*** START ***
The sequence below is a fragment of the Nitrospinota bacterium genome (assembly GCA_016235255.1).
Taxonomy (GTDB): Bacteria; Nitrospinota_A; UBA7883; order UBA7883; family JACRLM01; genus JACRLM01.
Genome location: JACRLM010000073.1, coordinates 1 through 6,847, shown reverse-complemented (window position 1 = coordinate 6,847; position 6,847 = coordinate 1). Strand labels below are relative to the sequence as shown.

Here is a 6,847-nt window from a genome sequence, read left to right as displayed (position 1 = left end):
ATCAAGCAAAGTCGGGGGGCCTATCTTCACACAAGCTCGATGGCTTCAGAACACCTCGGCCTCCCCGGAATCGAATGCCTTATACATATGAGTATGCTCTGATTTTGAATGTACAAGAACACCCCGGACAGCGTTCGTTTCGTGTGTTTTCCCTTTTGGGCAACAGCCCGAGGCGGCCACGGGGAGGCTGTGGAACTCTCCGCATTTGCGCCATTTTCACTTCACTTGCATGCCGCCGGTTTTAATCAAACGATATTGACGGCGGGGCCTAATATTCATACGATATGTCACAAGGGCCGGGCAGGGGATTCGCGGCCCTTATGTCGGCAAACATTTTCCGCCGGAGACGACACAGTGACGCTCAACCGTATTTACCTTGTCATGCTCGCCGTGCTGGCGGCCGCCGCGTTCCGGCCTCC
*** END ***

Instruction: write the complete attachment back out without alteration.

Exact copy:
The sequence below is a fragment of the Nitrospinota bacterium genome (assembly GCA_016235255.1).
Taxonomy (GTDB): Bacteria; Nitrospinota_A; UBA7883; order UBA7883; family JACRLM01; genus JACRLM01.
Genome location: JACRLM010000073.1, coordinates 1 through 6,847, shown reverse-complemented (window position 1 = coordinate 6,847; position 6,847 = coordinate 1). Strand labels below are relative to the sequence as shown.

Here is a 6,847-nt window from a genome sequence, read left to right as displayed (position 1 = left end):
ATCAAGCAAAGTCGGGGGGCCTATCTTCACACAAGCTCGATGGCTTCAGAACACCTCGGCCTCCCCGGAATCGAATGCCTTATACATATGAGTATGCTCTGATTTTGAATGTACAAGAACACCCCGGACAGCGTTCGTTTCGTGTGTTTTCCCTTTTGGGCAACAGCCCGAGGCGGCCACGGGGAGGCTGTGGAACTCTCCGCATTTGCGCCATTTTCACTTCACTTGCATGCCGCCGGTTTTAATCAAACGATATTGACGGCGGGGCCTAATATTCATACGATATGTCACAAGGGCCGGGCAGGGGATTCGCGGCCCTTATGTCGGCAAACATTTTCCGCCGGAGACGACACAGTGACGCTCAACCGTATTTACCTTGTCATGCTCGCCGTGCTGGCGGCCGCCGCGTTCCGGCCTCC